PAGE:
Between 1914 and 1917, about 1000 horses were sent from the United States by ship every day. They were a constant target for German naval attack, with some lost en route.
The horses were so vital to the continuation of the war effort that German saboteurs also attempted to poison them before they embarked on the journey.
Mules were also a key part of the war effort. They were found to have tremendous stamina in extreme climates and over the most difficult terrain, serving courageously in the freezing mud on the Western Front and later at Monte Cassino in World War 2.
Another charity which traces its roots back to World War 1 is The Brooke, when founder Dorothy Brooke organised the rescue of 5000 former warhorses in Egypt.
The British-based international charity continues its work to this day, helping to improve the lot of working animals around the globe.
Following World War 1, it was estimated that 20,000 horses belonging to the British, Australian and American forces were sold into a life of hard labour in Egypt alone.
In 1930, Mrs Brooke travelled to Egypt with her brigadier husband. She discovered many former warhorses were still alive, but these once proud animals were hungry and weak, lame, ill-shod, blind and suffering effects from the extreme climate.
She wrote in her diary: “Out here, in Egypt, there are still many hundreds of old army horses sold of necessity at the cessation of the war. They are all over 20 years of age by now, and to say that the majority of them have fallen on hard times is to express it very mildly.”
She explained: “These old horses were, many of them, born and bred in the green fields of England – how many years since they have seen a field, heard a stream of water or a kind word in English?”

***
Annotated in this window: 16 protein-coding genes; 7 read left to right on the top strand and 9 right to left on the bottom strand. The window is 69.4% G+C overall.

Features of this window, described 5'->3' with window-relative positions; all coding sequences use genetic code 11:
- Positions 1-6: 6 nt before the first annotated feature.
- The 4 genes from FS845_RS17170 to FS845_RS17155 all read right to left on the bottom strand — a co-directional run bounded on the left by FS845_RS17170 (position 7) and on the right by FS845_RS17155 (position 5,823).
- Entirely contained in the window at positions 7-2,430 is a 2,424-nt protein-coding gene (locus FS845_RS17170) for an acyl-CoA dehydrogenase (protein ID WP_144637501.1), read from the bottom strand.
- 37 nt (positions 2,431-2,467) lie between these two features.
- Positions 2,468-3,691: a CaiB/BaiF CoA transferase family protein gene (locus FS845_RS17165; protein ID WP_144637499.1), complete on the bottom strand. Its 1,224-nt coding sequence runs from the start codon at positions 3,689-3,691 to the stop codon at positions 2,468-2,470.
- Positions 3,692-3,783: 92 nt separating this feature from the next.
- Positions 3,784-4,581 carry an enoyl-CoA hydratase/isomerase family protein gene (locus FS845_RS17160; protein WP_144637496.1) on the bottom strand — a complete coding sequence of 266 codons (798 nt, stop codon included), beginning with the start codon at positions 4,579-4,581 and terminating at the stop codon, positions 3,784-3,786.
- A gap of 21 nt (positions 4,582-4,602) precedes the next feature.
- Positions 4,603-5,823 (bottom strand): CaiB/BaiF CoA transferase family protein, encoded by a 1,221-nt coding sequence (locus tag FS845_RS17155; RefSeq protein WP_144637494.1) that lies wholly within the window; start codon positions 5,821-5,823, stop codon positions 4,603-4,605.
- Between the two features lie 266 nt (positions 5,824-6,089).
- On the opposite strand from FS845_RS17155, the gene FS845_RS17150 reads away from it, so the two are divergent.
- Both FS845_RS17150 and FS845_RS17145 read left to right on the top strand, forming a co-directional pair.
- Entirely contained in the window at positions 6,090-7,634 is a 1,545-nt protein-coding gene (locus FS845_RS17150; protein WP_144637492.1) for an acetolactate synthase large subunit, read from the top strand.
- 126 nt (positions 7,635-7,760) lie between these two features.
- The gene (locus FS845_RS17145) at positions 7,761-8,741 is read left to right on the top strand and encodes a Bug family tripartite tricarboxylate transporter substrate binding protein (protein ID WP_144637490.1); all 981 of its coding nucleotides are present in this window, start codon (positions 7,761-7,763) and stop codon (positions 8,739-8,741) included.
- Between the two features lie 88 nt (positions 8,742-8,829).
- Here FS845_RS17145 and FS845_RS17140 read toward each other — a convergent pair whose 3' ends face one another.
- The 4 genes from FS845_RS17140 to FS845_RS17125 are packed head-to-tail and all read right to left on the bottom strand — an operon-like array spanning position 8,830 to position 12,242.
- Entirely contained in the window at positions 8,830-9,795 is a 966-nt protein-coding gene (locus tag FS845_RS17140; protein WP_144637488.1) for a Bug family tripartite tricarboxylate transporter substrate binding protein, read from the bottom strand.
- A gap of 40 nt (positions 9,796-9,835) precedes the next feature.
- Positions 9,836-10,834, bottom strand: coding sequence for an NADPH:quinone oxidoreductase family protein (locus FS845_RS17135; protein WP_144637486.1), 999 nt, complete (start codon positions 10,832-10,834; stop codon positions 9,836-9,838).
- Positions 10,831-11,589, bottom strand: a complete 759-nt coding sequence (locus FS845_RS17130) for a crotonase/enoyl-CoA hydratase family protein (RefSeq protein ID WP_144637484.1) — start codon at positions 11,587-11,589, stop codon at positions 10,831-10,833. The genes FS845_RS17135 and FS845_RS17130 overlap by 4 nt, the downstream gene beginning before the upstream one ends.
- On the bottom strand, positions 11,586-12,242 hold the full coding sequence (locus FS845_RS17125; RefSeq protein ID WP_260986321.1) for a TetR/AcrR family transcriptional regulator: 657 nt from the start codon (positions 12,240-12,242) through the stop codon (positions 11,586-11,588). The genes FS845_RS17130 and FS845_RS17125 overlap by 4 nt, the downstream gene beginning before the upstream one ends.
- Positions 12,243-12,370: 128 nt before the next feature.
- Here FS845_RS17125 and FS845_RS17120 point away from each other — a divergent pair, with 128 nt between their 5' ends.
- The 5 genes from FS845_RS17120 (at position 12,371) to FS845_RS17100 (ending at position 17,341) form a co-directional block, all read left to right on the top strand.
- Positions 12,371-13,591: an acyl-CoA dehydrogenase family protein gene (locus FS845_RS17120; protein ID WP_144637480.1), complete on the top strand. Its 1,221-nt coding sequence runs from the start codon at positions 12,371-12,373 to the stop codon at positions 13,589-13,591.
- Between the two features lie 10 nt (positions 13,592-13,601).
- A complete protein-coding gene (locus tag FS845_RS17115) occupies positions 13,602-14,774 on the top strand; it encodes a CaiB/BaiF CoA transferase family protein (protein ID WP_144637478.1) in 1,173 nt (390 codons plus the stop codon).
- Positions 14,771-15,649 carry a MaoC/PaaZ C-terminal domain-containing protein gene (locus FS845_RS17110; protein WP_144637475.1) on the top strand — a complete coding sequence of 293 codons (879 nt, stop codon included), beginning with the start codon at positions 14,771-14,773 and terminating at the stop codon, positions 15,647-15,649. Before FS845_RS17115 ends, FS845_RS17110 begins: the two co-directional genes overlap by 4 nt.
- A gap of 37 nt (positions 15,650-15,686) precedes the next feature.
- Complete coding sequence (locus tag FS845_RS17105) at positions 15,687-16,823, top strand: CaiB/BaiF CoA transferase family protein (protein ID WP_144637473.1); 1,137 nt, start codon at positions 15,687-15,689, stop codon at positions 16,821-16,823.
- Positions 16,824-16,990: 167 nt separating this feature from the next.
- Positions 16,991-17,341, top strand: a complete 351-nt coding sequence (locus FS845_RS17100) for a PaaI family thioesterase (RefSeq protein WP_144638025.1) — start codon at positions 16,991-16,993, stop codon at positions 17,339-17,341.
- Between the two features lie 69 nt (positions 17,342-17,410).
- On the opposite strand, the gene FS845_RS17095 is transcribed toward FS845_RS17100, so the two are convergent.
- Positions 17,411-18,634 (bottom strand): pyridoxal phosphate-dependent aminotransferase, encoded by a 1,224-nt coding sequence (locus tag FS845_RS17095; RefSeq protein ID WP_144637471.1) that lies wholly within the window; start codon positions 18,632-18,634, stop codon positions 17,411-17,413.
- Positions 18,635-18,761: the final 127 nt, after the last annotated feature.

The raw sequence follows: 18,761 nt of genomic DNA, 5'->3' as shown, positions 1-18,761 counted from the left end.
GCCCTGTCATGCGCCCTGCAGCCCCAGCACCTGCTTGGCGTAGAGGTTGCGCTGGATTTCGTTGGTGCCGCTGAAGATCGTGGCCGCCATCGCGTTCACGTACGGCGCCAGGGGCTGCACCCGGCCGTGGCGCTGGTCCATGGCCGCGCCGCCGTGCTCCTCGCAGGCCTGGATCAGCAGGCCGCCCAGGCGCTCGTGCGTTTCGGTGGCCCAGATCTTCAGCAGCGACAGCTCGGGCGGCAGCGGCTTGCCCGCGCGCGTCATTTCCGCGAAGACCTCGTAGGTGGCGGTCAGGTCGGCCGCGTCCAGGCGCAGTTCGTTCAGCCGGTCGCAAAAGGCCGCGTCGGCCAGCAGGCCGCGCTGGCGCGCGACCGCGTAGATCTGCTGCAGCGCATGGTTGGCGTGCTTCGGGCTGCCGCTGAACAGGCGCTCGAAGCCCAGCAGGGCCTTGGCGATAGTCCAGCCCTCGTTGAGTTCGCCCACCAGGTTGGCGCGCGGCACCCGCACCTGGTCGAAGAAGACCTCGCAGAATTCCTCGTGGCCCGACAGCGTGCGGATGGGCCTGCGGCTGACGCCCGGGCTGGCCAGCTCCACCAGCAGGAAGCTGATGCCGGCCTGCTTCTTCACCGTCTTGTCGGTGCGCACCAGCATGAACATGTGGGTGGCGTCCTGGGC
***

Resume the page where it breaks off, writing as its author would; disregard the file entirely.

She sought out the remaining war horses and organised an appeal in The Morning Post – now the Daily Telegraph.
The public were so moved they sent her the equivalent of £20,000 in today’s money to help end their suffering.
Within three years, she had set up a committee and bought 5000 former warhorses.
Aware many more working horses, donkeys and mules were in need, she set up the Brooke Hospital for Animals in 1934 and opened the “Old War Horse Memorial Hospital” in Cairo, which remains operational today.
The Horse Trust in Britain is also looking back at 100 years of helping war horses throughout the conflicts of the last century.
Founded in 1886 to help London’s working horses, the outbreak of World War 1 in 1914 drove the charity to new heights.
Known at the time as The Home of Rest for Horses, its patrons were inspired to help the plight of war horses and provided the first motorised horse ambulance to transport wounded horses from the front line in France.
The charity’s 1916 annual report reveals that in two years this ambulance travelled about 13,000 miles and carried more than 1000 injured horses.
So successful was its operation that the War Office commissioned 13 more of them and there were 14 horse ambulances operating across the battlefields of France at the end of the war.
To this day, the charity maintains a close relationship with Britain’s armed forces, helping horses that have served in the army, providing many with a dignified retirement after years of service.
The charity’s very first war veteran, San Toy, retired to the Home of Rest in 1919 after serving in both the Boer and World War 1 campaigns. He stayed until his death in 1923.